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Authorship of research papers: ethical and professional issues for short-term researchers
  1. A Newman,
  2. R Jones
  1. Department of General Practice & Primary Care, King’s College London, London, UK
  1. Correspondence to:
 Professor Roger Jones
 Department of General Practice & Primary Care, King’s College London, 5 Lambeth Walk, London SE11 6SP, UK; roger.jones{at}


Although the International Committee of Medical Journal Editors has published clear guidance on the authorship of scientific papers, short-term contract research workers, who perform much of the research that is reported in the biomedical literature, are often at a disadvantage in terms of recognition, reward and career progression. This article identifies several professional, ethical and operational issues associated with the assignment of authorship, describes how a university department of primary care set about identifying and responding to the concerns of its contract research staff on authorship and describes a set of guidelines that were produced to deal with the ethical and professional issues raised. These guidelines include directions on how authorship should be negotiated and allocated and how short-term researchers can begin to develop as authors. They also deal with the structures required to support an equitable system, which deals with the needs of short-term researchers in ways that are realistic in the increasingly competitive world of research funding and publication, and may offer a model for more formal guidelines that could form part of institutional research policy.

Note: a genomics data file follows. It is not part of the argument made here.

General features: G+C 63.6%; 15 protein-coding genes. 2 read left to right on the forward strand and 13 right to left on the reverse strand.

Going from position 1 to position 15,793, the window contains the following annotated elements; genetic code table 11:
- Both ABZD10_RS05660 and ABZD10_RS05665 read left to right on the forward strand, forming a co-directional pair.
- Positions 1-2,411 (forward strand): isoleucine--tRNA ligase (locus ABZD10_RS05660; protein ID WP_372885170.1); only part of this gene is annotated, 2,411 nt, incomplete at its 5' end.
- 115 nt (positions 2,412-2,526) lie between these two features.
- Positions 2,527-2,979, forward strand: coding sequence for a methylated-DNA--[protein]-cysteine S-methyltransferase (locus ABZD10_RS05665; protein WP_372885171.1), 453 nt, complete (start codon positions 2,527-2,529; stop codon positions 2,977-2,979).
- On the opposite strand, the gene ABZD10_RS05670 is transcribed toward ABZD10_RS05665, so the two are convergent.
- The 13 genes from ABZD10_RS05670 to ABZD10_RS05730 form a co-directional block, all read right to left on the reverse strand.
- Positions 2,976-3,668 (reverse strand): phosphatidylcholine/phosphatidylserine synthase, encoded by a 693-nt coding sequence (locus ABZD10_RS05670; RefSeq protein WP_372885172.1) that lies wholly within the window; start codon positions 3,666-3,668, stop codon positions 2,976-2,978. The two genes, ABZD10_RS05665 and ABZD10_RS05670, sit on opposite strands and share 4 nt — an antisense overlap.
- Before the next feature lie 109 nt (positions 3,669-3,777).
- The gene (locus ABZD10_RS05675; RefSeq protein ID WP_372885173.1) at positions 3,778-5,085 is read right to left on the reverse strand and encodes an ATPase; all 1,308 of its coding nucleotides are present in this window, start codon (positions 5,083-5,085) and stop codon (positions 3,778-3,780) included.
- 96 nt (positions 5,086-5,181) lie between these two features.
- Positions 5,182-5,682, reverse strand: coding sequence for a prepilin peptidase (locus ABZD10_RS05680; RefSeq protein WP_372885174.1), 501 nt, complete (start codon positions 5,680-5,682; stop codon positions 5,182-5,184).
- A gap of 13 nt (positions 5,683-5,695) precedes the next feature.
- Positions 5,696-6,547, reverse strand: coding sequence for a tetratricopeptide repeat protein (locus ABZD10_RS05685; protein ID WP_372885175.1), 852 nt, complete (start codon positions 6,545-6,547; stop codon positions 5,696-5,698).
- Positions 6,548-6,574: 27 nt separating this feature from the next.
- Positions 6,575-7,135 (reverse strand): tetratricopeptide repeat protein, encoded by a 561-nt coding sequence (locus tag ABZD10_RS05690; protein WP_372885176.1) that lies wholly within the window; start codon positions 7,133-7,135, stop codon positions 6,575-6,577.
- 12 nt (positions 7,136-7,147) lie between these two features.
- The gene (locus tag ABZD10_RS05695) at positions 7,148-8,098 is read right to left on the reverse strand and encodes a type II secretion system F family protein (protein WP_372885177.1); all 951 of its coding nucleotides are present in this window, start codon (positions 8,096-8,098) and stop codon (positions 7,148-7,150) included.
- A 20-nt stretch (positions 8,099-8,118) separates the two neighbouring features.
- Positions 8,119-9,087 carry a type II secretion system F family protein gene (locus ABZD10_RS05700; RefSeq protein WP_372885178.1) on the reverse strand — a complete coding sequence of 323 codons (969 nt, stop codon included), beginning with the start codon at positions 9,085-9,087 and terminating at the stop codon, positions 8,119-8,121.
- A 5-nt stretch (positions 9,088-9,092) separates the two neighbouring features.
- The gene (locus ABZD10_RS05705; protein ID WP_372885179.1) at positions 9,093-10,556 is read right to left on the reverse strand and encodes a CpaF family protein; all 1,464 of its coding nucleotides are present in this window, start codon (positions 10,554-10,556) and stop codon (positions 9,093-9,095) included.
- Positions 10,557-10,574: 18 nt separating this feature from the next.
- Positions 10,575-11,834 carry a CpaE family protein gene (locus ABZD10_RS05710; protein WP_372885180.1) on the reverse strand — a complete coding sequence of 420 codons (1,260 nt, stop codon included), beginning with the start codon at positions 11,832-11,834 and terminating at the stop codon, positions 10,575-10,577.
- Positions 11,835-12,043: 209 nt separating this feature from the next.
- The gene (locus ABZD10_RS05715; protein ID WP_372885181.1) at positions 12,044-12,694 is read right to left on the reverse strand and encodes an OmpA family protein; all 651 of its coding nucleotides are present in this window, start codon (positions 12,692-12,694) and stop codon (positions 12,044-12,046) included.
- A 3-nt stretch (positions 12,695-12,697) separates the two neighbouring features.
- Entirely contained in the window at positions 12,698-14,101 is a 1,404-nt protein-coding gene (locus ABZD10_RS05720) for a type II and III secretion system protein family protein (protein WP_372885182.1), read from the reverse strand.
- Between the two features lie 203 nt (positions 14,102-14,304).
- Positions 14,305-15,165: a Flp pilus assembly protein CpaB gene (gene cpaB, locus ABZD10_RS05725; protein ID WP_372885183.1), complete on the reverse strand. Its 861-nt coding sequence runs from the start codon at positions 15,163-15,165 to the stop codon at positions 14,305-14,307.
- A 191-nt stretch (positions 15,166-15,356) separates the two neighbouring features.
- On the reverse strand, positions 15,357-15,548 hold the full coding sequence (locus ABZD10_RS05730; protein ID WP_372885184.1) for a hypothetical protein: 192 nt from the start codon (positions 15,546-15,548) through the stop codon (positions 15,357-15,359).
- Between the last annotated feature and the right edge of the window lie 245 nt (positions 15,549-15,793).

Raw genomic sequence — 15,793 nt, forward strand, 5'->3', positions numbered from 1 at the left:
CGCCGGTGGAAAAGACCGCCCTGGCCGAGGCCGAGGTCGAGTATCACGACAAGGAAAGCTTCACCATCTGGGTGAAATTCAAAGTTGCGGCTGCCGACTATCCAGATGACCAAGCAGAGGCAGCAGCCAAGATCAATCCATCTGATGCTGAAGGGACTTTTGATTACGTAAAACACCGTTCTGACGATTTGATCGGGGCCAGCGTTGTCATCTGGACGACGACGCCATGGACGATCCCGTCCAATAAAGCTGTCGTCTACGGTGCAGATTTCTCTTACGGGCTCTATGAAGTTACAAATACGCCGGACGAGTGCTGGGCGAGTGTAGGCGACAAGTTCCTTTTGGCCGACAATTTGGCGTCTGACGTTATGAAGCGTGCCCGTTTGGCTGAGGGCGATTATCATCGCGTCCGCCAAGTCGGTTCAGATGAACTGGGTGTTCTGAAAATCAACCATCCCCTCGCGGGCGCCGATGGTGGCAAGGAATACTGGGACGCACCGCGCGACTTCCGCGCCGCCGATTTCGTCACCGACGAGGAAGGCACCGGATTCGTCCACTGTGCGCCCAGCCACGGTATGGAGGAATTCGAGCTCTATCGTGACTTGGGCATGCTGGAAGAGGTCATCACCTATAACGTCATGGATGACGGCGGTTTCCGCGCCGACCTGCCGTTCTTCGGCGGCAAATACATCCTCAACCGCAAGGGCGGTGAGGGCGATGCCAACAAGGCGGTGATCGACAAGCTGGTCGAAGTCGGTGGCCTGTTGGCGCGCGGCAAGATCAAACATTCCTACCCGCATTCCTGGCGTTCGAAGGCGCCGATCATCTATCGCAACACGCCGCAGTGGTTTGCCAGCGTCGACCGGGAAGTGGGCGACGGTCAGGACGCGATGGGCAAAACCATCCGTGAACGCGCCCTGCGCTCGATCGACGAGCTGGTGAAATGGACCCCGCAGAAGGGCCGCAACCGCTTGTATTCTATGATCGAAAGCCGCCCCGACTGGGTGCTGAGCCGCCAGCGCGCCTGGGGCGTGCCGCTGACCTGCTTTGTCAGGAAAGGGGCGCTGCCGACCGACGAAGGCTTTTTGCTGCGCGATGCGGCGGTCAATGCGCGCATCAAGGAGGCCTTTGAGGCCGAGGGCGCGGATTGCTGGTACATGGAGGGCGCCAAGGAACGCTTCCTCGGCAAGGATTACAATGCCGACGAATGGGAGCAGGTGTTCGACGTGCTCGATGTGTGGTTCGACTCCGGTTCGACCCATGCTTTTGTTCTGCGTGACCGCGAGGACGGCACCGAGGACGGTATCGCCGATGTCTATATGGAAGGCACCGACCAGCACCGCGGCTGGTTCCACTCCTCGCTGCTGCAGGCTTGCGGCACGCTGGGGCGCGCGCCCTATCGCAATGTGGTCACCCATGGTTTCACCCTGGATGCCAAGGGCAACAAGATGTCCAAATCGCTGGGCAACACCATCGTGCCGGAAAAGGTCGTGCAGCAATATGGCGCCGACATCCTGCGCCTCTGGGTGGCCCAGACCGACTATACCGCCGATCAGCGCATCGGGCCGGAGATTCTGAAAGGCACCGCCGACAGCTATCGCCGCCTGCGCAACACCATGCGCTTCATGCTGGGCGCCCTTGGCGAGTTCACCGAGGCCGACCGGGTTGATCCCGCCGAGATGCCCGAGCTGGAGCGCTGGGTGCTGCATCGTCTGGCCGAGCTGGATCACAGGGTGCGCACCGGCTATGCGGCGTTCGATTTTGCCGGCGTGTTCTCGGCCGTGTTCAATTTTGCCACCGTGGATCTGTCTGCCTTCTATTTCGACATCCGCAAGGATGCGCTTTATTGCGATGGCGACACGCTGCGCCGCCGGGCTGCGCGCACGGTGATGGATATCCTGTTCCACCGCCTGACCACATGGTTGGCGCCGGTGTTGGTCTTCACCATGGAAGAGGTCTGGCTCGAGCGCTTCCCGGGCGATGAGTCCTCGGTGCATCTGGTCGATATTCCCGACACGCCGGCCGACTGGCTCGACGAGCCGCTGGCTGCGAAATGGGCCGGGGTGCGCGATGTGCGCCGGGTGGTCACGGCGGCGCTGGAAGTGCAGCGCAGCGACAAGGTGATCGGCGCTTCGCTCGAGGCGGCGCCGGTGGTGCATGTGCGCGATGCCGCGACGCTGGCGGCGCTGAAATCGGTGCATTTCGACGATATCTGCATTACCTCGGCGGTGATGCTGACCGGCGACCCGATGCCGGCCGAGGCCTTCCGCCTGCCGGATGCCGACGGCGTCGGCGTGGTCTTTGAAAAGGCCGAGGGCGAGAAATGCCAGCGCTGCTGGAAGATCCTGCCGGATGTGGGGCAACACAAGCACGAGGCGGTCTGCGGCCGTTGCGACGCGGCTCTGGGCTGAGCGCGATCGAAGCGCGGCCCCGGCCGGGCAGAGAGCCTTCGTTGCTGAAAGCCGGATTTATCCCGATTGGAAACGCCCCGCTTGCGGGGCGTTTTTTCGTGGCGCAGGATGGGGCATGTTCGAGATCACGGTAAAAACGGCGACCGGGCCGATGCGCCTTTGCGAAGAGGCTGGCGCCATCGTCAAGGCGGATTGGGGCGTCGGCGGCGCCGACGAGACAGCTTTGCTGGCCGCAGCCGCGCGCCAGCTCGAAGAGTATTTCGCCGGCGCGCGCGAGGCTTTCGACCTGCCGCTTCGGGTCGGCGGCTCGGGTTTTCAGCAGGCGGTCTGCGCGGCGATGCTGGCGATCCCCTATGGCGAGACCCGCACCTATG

• ICMJE, International Committee of Medical Journal Editors
  • RAE, Research Assessment Exercise

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  • Competing interests: None declared.